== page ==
In 1992 and 2004, Angela Sinickas wrote articles refuting the common misperceptionbased on well publicized but highly flawed research designthat supervisors are employees’ preferred source of information on all business topics. A look at her survey database showing results for the last five years shows that supervisors are now a distant third choice behind intranets and publications.
Regardless of how trustworthy immediate managers are, they’re NOT a preferred source on topics that are perceived to be beyond their area of expertise, such as company strategy and company financial results. Discover the role employees want their supervisors play in the mix of information sources on different topics.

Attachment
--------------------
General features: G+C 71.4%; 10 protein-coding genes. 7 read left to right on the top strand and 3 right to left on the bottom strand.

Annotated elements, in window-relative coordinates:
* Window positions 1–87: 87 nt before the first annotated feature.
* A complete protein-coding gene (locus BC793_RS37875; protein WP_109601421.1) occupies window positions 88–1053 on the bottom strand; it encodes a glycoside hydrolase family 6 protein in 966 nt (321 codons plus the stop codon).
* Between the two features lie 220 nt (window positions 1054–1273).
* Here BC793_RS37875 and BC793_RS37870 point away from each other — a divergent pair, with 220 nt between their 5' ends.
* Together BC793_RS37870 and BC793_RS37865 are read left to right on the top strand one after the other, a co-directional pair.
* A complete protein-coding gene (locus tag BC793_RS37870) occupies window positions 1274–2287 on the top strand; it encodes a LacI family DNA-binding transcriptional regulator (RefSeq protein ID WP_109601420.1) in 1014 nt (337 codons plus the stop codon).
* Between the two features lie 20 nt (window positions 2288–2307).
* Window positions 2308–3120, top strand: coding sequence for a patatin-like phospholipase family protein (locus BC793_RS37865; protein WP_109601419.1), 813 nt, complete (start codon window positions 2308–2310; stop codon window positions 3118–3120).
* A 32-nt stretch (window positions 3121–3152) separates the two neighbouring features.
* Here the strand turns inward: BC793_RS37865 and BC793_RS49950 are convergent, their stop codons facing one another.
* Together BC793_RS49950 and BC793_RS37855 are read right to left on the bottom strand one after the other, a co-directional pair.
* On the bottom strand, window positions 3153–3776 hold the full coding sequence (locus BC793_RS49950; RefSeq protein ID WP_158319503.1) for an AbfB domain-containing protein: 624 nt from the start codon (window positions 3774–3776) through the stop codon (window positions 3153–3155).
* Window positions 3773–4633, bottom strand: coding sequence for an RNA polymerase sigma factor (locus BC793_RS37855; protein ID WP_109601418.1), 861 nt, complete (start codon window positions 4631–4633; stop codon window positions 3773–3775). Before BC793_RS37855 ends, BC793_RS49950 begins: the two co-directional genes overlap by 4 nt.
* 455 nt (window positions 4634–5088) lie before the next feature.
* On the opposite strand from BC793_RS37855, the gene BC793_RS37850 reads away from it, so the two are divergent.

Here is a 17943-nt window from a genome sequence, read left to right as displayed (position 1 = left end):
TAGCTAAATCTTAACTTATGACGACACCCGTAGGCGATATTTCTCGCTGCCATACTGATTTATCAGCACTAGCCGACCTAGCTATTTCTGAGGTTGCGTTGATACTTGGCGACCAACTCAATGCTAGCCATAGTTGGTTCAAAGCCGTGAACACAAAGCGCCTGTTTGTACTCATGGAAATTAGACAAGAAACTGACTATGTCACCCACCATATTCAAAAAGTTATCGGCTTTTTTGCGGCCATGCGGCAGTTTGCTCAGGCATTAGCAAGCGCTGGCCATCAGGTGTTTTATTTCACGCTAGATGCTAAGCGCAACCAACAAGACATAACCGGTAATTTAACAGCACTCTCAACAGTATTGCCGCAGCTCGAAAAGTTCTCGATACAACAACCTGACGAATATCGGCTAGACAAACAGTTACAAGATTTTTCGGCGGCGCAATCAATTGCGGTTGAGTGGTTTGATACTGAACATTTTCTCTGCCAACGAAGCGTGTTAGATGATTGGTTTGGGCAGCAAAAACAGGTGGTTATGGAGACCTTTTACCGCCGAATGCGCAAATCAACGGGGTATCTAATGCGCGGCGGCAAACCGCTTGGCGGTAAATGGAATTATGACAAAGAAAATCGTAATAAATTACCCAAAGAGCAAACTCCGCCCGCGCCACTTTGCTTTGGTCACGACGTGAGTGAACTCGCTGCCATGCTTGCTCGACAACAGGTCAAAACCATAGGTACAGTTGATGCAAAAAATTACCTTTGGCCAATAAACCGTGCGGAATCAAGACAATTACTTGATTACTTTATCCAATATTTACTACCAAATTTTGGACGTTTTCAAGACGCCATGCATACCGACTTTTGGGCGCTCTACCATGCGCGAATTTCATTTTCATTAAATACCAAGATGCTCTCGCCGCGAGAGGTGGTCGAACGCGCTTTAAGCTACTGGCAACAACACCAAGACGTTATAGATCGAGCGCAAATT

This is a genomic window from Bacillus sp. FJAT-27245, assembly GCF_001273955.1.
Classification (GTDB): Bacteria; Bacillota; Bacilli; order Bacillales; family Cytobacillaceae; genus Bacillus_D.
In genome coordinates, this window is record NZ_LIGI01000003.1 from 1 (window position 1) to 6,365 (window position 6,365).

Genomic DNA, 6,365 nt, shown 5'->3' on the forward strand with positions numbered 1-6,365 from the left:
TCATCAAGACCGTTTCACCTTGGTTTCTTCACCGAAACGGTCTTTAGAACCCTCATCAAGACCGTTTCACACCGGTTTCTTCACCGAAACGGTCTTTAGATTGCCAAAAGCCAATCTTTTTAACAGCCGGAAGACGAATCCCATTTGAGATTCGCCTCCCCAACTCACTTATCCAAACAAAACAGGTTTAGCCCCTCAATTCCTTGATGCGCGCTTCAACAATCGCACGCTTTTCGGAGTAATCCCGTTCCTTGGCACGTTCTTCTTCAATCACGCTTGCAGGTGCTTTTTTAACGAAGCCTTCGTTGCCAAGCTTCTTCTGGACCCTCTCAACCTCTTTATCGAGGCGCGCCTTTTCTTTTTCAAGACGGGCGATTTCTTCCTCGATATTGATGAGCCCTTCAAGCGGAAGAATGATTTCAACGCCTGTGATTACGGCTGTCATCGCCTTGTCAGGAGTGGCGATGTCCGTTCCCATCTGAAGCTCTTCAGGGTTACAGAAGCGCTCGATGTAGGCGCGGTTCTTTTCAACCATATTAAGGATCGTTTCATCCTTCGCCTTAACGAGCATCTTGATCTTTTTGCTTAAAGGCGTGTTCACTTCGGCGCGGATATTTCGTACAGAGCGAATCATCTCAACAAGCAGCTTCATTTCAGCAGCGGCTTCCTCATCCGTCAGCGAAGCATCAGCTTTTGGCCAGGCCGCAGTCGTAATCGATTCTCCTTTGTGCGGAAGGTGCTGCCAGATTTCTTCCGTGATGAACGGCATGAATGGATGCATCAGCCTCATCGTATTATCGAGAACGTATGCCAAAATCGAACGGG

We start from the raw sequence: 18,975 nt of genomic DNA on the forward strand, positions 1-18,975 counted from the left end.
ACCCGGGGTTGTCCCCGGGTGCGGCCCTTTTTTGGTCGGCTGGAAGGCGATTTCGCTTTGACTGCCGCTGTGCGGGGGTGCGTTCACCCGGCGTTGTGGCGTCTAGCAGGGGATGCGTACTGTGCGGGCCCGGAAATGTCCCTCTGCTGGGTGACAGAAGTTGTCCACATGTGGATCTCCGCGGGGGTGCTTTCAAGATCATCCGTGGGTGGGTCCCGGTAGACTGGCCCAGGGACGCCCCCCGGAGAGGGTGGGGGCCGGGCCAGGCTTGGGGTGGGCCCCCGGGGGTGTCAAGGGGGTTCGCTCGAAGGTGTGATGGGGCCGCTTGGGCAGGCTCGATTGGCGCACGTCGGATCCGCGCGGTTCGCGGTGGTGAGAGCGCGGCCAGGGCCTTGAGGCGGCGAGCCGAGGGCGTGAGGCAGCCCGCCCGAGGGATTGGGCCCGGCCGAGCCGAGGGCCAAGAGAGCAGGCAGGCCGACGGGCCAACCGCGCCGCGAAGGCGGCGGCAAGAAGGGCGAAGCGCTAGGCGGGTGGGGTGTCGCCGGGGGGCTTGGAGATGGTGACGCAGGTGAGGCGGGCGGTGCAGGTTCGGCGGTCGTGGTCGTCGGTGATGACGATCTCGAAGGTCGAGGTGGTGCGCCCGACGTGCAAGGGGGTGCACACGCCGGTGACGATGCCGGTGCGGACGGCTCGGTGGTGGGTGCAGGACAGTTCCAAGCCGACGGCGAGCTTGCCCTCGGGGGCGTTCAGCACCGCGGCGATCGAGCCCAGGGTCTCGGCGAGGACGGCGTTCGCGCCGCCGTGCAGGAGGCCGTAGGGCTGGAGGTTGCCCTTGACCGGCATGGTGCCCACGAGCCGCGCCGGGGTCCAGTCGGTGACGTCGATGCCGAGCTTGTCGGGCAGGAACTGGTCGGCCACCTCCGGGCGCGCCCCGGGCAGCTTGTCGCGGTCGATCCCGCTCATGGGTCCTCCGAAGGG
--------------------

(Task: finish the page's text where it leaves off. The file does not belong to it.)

Ongoing measurement of the effectiveness of manager communication is an important element of any program to support and improve skills and competencies in this area. Here, Angela Sinickas explains how to use absolute and relative measurement techniques to gather specific feedback on all leaders, starting with the CEO
In 1992 I wrote an article explaining that the many research studies “proving” that supervisors are employees’ most preferred source of information on all business topics are wrong. Twelve years later, I find that too many communicators and their executives still don’t realize this.
How you measure the effectiveness of supervisor communication depends on your objectives and how the results will be used.
The many research studies that have “proved” that supervisors are employees’ most preferred source of information on all business topics are wrong. The conclusion is flawed because the way the studies were designed is faulty.